When the wooden built three masted barque ‘Pride of Wales’ came off the stocks at Borth y Gest in 1868, she really did make an impact in the north Wales shipping fraternity, because with a gross register of 298 tons and the ability to carry 500 tons of cargo, it made her by far the largest vessel that was ever built in the area, with the normal size of the many slate carriers being around the 100 gross ton mark.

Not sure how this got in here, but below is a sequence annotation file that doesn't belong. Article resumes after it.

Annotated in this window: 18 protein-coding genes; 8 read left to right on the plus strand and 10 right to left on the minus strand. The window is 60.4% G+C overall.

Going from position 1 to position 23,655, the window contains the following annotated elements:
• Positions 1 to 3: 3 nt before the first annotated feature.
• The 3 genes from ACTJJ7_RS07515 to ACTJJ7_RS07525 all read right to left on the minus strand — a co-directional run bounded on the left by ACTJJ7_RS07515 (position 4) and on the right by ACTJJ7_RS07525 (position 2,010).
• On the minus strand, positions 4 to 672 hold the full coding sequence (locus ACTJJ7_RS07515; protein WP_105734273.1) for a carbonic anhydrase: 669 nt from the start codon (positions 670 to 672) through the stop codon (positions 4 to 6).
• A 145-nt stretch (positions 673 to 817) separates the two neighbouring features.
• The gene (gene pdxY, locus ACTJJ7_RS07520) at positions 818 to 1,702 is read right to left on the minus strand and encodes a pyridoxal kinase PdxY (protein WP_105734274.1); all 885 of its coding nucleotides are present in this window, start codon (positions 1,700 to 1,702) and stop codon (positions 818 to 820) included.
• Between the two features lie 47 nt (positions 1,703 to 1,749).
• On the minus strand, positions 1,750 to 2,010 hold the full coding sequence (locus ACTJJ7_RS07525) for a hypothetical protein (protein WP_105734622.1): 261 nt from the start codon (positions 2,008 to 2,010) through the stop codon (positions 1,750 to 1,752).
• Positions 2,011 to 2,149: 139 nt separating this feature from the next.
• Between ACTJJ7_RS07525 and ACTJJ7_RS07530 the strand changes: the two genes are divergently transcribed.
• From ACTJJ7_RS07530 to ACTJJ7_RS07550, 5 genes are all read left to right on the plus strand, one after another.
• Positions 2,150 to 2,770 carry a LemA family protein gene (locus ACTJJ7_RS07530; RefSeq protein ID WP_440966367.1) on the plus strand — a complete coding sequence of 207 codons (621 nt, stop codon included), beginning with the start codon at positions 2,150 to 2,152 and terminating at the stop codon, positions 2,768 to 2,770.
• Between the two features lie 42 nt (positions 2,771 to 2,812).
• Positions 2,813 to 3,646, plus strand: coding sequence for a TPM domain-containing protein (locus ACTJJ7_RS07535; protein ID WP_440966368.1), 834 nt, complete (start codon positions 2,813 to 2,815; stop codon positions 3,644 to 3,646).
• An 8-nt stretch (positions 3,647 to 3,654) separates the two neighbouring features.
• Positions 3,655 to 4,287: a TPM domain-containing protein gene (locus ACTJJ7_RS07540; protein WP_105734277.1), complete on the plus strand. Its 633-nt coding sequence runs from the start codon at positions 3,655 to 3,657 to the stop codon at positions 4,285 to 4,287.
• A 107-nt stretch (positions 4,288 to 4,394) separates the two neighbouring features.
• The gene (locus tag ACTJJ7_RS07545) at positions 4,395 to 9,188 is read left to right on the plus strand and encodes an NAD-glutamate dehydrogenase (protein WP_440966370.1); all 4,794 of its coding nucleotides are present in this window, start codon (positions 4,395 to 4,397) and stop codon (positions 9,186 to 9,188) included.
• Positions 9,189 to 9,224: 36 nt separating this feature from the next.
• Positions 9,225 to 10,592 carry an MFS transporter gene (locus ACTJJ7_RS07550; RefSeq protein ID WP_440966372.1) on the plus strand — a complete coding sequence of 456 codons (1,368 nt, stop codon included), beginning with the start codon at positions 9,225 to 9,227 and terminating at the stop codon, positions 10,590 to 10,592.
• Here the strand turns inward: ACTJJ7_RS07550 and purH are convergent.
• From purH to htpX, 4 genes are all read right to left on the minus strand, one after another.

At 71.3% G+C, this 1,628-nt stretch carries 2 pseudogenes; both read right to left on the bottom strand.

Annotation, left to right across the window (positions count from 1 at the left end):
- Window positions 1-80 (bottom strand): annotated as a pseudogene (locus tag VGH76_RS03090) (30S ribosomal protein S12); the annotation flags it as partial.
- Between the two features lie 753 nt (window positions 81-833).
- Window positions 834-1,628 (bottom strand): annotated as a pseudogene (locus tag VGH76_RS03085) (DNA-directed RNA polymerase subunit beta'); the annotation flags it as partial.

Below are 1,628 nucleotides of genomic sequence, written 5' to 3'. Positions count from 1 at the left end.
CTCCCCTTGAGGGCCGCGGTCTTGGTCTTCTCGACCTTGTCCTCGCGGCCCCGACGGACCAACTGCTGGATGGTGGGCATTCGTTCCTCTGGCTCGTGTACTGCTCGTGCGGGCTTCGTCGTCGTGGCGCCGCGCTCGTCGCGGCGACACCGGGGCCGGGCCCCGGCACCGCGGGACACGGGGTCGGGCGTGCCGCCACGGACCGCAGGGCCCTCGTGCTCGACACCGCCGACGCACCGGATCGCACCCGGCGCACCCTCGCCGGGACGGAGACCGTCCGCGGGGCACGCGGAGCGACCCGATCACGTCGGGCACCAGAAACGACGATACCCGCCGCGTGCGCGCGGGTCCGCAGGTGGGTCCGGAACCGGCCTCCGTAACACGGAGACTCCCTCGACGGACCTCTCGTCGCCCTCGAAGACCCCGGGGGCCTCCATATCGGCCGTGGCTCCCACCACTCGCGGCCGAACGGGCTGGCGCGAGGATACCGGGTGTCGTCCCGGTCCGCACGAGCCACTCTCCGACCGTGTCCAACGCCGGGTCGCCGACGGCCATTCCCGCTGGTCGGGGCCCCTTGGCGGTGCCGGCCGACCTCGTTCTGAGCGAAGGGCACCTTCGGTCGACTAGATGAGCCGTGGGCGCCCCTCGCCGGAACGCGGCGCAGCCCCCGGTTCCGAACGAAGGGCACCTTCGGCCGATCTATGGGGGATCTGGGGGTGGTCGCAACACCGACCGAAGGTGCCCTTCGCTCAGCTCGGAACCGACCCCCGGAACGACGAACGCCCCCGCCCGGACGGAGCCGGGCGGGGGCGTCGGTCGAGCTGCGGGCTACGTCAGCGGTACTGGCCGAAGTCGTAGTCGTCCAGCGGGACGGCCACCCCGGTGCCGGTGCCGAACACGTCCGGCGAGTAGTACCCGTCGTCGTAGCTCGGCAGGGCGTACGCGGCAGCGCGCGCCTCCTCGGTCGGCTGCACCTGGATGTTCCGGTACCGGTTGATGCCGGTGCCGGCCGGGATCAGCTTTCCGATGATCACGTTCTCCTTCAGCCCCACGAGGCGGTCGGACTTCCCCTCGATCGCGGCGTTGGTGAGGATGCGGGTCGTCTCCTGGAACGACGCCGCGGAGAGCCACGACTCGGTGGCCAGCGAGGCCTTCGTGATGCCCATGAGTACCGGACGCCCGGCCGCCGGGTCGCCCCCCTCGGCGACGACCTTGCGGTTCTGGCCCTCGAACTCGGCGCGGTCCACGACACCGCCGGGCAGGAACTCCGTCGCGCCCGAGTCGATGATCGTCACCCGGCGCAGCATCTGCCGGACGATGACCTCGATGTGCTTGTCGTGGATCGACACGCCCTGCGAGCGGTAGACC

The barque had been designed by Simon Jones for Captain David Morris who was going to be her owner captain. The ship’s waterline length was 125 feet while her overall length which included the bowsprit and jib-boom gave her an extra 40 feet, her beam was 26.5 feet while the depth of hold was 14.5 feet and her international signal code was JQPN. The beautiful figurehead on her stem was a carving of Miss Jenny Morris the captain’s seventeen-year-old daughter, and the girl who’d performed the launching to the cheering crowd. Painted with a bottle green ship’s side and a band of gold around the hull at deck level, she had the usual scroll work on the bow. Once completed she loaded 500 tons of slate and general cargo at Porthmadog for her first trip to India with a crew of twelve, where she’d been chartered for seven years by the Indian government. But when carrying a full cargo the Pride of Wales was a very ‘wet ship’ in heavy weather, and all due to her low freeboard which was a mere three feet at the waist. When the Pride of Wales began on her charter running between Rangoon and Chittagong, the sailors who’d brought her out to India were paid off and replaced by Indians. That move enabled Captain Morris to pay his new crew a fraction of what he would have had to pay his Porthmadog sailors. The only three who completed the seven-year voyage on the Indian coast were the captain, the 1st mate, and John Hughes the carpenter cum bosun. But the Indian sailors were seldom up to scratch and were replaced at frequent intervals by the hard case Porthmadog 1st mate who stood no nonsense and ruled with an iron fist. However, after seven years of trading around the Indian coast, the Pride of Wales returned home to the UK after having paid for her building costs many times over. Captain Morris retired from the sea after that long trip having made more than enough money to retire at a relatively young age, while he still operated the slate carriers Ocean Monarch, Success, Excelsior and Royal Charter.
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